Military Draft Bill on Way to PM Netanyahu

YERUSHALAYIM -
Israeli Prime Minister Binyamin Netanyahu’s hand and notes are seen during the weekly cabinet meeting, Sunday. (Jim Hollander/Pool via Reuters)

The next round in the decades-long struggle over military exemptions for yeshiva students was about to begin on Sunday night as the Defense Ministry was expected to present Prime Minister Binyamin Netanyahu with its recommendations for a new conscription law, The Times of Israel reported.

Mr. Netanyahu said on Sunday that once he receives the recommendations, he will immediately commence the process of bringing it forward in the Knesset.

Coalition sources were quoted as saying that the bill would probably be submitted to the attorney general this week and then to the Ministerial Committee for Legislation next Sunday, where proponents hope it will be fast-tracked through the Knesset.

All eyes are on the clock because the United Torah Judaism party has said it will leave the coalition if a satisfactory bill is not passed by the end of the Knesset summer session on June 22.

Details of the Defense Ministry recommendations have not been made public yet.

“It needs to pass its three readings by the end of this legislative session, otherwise we will leave,” Deputy Health Minister Yaakov Litzman told Army Radio. “If the law doesn’t pass, we are leaving the government, unequivocally.”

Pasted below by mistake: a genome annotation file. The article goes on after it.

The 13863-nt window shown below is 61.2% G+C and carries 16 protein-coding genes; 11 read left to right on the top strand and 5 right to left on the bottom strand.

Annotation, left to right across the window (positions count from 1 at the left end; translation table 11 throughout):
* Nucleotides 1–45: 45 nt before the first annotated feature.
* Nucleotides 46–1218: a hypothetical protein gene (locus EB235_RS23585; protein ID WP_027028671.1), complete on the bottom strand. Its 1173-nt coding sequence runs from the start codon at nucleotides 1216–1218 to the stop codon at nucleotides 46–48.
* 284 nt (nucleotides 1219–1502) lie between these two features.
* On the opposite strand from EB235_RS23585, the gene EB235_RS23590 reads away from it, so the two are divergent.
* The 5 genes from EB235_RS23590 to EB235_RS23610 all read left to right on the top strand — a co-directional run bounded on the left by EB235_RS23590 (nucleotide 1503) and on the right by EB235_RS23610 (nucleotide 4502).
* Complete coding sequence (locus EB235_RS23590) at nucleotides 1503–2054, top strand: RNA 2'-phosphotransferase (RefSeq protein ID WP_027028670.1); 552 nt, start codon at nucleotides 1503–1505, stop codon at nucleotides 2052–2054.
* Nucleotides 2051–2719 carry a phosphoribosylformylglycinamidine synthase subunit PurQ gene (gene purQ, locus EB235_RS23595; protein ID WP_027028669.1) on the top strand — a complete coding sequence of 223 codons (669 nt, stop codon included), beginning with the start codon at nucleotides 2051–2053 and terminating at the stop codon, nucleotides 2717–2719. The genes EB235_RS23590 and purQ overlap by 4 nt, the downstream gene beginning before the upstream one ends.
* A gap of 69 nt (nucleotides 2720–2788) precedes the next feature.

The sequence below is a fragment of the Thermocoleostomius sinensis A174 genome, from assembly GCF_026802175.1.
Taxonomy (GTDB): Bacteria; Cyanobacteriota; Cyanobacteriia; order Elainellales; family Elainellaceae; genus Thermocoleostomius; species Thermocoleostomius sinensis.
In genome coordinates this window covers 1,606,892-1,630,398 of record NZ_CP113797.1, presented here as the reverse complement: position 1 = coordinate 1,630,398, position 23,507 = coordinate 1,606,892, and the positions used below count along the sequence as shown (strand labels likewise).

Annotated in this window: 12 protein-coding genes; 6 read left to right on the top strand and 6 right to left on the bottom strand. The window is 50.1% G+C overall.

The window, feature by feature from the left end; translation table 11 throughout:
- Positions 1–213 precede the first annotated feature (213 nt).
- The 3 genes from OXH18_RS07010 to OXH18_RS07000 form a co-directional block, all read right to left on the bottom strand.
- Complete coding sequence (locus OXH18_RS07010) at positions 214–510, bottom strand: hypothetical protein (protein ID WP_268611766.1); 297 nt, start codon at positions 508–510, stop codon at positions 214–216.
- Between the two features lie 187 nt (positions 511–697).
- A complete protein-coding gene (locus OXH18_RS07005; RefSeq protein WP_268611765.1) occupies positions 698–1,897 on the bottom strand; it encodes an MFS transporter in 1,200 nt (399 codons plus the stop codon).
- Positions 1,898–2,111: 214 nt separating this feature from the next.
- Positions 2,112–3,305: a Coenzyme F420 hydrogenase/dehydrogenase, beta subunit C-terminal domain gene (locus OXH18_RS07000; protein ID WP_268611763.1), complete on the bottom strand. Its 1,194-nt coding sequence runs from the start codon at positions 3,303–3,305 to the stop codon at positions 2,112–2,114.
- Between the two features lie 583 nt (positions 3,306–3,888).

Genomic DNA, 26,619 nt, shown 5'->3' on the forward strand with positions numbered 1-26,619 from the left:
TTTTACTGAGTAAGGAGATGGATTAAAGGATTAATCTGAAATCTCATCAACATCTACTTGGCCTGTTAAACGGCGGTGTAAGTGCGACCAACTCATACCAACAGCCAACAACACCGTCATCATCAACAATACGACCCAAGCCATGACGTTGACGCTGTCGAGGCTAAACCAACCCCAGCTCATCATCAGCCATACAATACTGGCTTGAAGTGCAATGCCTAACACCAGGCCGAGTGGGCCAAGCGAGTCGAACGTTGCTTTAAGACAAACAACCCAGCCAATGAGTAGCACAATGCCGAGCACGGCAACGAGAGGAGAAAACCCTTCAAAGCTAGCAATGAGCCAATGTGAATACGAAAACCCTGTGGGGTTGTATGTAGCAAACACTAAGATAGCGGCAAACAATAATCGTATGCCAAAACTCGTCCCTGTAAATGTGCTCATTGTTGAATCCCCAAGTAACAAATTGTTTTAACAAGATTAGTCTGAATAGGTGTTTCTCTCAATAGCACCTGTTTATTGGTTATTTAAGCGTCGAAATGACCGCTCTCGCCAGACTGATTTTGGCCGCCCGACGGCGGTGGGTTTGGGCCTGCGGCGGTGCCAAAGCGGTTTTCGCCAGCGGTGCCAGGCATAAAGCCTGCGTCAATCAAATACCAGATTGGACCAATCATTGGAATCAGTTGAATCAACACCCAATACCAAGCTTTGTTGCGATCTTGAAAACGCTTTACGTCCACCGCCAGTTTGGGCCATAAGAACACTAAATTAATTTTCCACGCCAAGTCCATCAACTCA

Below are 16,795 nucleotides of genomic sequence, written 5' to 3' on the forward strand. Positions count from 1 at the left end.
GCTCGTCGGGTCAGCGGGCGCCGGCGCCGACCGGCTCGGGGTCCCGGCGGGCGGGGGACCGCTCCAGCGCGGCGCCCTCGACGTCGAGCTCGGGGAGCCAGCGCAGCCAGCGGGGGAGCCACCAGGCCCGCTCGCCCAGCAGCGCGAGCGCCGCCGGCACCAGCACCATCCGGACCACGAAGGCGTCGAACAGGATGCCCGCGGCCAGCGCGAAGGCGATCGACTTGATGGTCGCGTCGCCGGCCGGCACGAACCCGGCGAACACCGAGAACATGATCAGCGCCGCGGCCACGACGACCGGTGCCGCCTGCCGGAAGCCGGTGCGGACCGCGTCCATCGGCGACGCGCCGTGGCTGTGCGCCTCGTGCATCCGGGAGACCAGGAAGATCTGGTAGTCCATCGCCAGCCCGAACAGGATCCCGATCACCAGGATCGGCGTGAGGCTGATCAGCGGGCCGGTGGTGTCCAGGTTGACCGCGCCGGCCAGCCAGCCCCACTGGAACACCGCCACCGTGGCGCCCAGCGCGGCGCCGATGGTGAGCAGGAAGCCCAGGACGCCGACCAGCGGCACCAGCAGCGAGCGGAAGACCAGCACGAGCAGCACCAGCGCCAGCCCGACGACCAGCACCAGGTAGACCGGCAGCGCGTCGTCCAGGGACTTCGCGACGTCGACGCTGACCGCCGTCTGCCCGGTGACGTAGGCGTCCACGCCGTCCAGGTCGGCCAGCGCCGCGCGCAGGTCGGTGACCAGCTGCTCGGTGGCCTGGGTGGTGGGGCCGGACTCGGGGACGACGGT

Defense Minister Avigdor Liberman dismissed the possibility of the government collapsing over the military draft issue.

In an interview with Ynet, Liberman said: “It doesn’t look like anyone has anywhere to go. Anyone who breaks a functioning, effective right-wing government, I believe would pay a heavy price,” he said.

“I don’t think the chareidim have an interest in going to elections over the draft law of all things,” he said, adding, “I believe it is a very measured draft law…”

“Professionals have drafted this law, without political intervention. It is not designed to gain more votes or to put anyone down, only to solve problems which have been on the table for too many years. If there is a practical and state approach to the draft law, I believe we will pass this difficult hurdle,” Liberman said.

However, the chareidi MKs were waiting to see what’s in it.

With a coalition of only 66 MKs of the 120-seat Kneset, the loss of UTJ’s six seats would almost certainly trigger new elections.

“I’m not scared of elections,” Rabbi Litzman said. “The polls show that it’s okay.”